The Heritage Foundation: The Economic Toll of the Obama Tax Hikes
Contrary to what you hear from the White House, the Obama tax hikes do not just hit the wealthy. Economic life at all levels is so tightly interwoven that tax increases for one segment of the population will ultimately affect everyone. Nearly everyone will pay something, either in lower income, higher interest rates or more expensive products, to name just three economic pains the Obama tax hikes will inflict on the economy. The Heritage Foundation’s Center for Data Analysis has run simulations using their Individual Income Tax Model comparing current law with President Obama’s most recent budget proposal which includes: 1) higher taxes on individuals earning more than $200,000 and couples earning more than $250,000; 2) higher taxes on capital gains; 3) higher taxes on dividends; and 4) the return of the death tax. The CDA found that the Obama tax hikes would:
- Destroy an average of 693,000 jobs every year.
- Drain $726 billion from disposal income, $38 billion from personal savings, and $33 billion from business investments.
- Raise taxes on the 55% of all joint filers earning more than $250,000 who run small businesses that employ others.
- Cost the average non-farm small-business owner $3,500 more in taxes.
- Cost the 49% of all seniors with income below $250,000 $525 in additional dividend taxes.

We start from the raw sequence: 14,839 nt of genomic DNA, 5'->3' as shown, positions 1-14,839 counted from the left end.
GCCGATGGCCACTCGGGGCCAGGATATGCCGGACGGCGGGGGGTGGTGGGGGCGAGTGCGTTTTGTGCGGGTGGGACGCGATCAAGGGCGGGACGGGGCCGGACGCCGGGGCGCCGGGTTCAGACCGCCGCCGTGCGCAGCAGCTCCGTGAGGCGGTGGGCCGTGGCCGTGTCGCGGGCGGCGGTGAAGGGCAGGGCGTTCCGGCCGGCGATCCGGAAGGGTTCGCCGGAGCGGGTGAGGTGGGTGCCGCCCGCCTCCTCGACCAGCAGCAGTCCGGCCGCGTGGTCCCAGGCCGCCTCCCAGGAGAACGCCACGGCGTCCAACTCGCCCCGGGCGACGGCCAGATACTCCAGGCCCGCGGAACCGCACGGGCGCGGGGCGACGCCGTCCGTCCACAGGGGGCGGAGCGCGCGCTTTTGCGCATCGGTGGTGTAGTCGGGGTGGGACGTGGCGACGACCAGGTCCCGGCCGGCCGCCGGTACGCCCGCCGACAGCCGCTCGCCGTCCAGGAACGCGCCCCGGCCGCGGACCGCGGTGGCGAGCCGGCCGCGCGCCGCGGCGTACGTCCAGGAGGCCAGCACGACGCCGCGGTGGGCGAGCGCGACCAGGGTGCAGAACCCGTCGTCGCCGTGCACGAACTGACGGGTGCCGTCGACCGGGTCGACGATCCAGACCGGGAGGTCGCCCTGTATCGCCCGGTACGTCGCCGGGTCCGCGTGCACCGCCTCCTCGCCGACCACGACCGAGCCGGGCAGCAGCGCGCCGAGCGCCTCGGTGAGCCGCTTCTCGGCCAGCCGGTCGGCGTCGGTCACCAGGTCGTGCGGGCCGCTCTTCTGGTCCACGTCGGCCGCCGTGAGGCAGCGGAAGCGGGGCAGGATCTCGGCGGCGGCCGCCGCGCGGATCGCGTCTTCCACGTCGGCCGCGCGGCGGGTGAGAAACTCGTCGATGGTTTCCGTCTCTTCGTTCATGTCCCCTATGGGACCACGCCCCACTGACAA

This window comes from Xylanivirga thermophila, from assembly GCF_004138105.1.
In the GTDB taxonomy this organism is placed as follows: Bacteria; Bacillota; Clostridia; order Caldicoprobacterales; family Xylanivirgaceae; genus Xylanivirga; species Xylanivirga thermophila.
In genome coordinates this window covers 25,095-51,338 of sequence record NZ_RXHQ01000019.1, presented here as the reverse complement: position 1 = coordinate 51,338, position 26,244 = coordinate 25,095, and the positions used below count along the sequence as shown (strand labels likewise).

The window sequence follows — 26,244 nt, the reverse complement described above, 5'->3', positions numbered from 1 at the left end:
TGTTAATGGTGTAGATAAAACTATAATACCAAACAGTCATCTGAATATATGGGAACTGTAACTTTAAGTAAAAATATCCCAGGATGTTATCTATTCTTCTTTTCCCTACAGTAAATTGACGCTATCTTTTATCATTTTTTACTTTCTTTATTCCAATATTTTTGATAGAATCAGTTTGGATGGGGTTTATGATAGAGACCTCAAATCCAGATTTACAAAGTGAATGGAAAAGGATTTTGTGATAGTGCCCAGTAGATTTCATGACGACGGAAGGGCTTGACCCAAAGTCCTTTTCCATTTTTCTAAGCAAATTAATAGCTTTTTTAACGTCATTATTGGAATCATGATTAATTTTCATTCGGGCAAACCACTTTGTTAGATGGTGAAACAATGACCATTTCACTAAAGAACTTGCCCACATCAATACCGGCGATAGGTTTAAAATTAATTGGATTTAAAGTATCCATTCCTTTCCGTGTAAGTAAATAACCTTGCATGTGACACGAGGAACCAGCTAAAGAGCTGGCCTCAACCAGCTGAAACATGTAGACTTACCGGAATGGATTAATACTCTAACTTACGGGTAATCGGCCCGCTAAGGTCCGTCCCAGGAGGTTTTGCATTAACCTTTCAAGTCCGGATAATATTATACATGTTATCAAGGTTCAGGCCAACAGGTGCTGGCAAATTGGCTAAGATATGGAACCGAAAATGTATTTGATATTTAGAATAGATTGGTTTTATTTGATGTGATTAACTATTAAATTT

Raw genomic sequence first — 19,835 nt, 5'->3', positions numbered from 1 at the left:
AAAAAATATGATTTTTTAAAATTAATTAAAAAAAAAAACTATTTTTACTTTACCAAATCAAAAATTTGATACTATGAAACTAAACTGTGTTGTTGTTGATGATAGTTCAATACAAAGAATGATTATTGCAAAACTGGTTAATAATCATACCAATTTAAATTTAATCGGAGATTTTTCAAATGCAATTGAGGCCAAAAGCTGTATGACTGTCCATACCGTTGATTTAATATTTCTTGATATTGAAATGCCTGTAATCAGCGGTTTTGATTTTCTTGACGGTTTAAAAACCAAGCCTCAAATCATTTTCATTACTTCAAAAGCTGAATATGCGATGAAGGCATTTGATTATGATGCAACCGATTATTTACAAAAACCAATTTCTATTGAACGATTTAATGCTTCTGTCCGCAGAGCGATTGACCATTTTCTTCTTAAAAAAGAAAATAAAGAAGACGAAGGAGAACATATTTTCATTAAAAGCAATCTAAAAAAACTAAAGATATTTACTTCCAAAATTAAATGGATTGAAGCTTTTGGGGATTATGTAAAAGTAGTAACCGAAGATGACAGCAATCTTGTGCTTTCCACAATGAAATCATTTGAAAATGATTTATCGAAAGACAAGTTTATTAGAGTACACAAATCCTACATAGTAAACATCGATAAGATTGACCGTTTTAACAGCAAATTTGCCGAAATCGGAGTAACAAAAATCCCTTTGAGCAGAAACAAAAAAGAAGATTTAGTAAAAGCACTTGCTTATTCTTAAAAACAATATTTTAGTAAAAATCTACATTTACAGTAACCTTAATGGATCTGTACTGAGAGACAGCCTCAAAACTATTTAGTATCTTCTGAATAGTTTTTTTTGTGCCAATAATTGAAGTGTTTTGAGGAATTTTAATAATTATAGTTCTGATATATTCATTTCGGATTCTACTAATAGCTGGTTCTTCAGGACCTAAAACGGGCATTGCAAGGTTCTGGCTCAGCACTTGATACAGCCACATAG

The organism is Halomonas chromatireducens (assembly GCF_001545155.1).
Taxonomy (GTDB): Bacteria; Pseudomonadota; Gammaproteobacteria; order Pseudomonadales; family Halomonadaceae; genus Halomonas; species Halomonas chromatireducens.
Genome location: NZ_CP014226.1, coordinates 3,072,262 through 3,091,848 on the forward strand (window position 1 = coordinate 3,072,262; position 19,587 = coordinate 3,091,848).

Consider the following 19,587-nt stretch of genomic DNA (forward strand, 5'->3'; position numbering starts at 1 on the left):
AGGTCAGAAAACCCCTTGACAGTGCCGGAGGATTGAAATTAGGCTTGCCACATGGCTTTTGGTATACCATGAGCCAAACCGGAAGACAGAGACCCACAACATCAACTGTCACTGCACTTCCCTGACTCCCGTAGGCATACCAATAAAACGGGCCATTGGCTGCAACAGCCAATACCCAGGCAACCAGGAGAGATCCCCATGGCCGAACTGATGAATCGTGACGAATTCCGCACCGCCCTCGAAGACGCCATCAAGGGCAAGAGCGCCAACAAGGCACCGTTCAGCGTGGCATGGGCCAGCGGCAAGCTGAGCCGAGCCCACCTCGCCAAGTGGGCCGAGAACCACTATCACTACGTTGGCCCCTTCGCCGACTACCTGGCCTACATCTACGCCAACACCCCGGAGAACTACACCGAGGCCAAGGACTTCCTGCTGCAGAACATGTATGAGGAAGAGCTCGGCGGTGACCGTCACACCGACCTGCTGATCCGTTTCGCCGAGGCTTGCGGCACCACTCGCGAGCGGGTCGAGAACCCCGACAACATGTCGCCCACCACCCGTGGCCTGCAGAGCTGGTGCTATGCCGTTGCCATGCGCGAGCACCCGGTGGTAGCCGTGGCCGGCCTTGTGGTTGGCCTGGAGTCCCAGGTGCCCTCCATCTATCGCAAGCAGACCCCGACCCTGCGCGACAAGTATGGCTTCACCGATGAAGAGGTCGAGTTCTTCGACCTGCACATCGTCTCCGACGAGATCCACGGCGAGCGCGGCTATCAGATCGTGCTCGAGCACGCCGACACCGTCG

- Cost the 25% all seniors with income below $250,000 $742 in higher taxes.
The bottom line is clear: All Americans would suffer economic harm under the Obama tax hikes. There simply is no justification for raising taxes when the unemployment rate is already near 10%. The American people already know this, which is why the same independents who voted for President Obama by a 52% to 44% margin also oppose the Obama tax hikes. After polling these same independents, Independent Women’s Voice CEO Heather Higgins and former President Bill Clinton pollster Doug Schoen describe what these independents really want: “Decrease the size and scope of government, cut spending and taxes, balance the budget, reduce the federal debt, reduce the power of special interests and unions, repeal and replace the health-care legislation, and decrease partisanship.”
Now that Democrats have decided not to vote before the election on whether to extend the Bush tax cuts, perhaps we should put into perspective exactly why there will be continued uncertainty for individuals and small businesses alike.